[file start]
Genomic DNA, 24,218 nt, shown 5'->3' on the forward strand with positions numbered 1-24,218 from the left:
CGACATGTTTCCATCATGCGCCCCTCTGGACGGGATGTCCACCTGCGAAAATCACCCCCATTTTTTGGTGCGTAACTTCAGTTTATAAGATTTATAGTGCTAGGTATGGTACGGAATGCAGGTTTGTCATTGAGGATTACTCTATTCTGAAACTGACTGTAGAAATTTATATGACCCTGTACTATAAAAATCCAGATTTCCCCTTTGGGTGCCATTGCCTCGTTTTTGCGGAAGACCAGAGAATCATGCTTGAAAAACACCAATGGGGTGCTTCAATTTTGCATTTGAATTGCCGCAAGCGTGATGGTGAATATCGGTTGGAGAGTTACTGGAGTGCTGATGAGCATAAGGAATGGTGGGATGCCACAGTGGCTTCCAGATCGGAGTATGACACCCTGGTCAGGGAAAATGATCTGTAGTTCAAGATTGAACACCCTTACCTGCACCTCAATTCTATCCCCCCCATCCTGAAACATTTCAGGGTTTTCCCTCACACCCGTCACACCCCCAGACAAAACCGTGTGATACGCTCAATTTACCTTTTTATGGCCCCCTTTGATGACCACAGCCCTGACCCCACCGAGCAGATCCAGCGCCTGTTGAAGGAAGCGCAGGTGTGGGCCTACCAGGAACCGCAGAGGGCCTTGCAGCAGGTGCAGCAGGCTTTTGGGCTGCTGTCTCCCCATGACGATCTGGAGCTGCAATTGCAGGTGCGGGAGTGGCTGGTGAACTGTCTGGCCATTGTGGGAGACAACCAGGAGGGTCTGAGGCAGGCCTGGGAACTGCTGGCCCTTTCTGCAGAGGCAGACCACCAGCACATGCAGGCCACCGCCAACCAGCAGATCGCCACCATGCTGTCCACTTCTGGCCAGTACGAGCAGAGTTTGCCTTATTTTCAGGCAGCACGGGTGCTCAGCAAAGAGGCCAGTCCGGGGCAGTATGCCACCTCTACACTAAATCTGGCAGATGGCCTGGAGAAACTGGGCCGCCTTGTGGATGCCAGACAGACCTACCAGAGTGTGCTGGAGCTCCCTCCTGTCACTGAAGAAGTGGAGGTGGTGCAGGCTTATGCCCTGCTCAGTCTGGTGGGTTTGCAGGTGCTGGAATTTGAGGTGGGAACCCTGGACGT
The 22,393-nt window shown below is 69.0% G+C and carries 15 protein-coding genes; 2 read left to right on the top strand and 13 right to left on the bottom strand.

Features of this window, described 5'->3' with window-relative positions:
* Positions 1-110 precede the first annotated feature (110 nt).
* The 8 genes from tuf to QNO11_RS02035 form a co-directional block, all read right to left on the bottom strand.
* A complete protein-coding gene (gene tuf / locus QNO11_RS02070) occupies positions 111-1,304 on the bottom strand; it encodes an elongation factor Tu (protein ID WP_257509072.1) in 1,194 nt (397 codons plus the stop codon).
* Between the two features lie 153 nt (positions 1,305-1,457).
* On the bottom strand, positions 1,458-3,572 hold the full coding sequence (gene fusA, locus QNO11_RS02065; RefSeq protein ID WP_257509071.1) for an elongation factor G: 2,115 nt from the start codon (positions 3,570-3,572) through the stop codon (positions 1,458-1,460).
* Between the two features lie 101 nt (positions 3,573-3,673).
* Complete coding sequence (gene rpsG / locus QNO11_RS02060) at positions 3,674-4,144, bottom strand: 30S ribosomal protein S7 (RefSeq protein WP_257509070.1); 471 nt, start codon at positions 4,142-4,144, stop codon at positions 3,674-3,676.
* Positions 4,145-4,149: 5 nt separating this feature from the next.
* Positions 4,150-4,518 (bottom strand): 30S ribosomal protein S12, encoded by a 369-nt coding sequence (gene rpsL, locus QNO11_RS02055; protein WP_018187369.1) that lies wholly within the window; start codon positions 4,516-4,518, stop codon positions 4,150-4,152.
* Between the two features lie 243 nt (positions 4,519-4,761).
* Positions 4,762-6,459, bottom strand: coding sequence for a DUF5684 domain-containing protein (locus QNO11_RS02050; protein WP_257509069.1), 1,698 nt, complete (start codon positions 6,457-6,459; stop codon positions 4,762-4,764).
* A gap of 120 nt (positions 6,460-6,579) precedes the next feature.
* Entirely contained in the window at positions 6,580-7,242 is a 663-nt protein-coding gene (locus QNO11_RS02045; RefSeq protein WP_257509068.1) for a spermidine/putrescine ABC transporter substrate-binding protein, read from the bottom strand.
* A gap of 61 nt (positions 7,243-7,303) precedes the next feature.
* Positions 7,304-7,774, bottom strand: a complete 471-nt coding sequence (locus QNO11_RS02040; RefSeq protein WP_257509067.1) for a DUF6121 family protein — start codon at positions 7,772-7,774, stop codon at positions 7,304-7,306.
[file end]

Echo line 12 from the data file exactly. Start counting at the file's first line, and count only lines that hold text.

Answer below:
* Positions 4,145-4,149: 5 nt separating this feature from the next.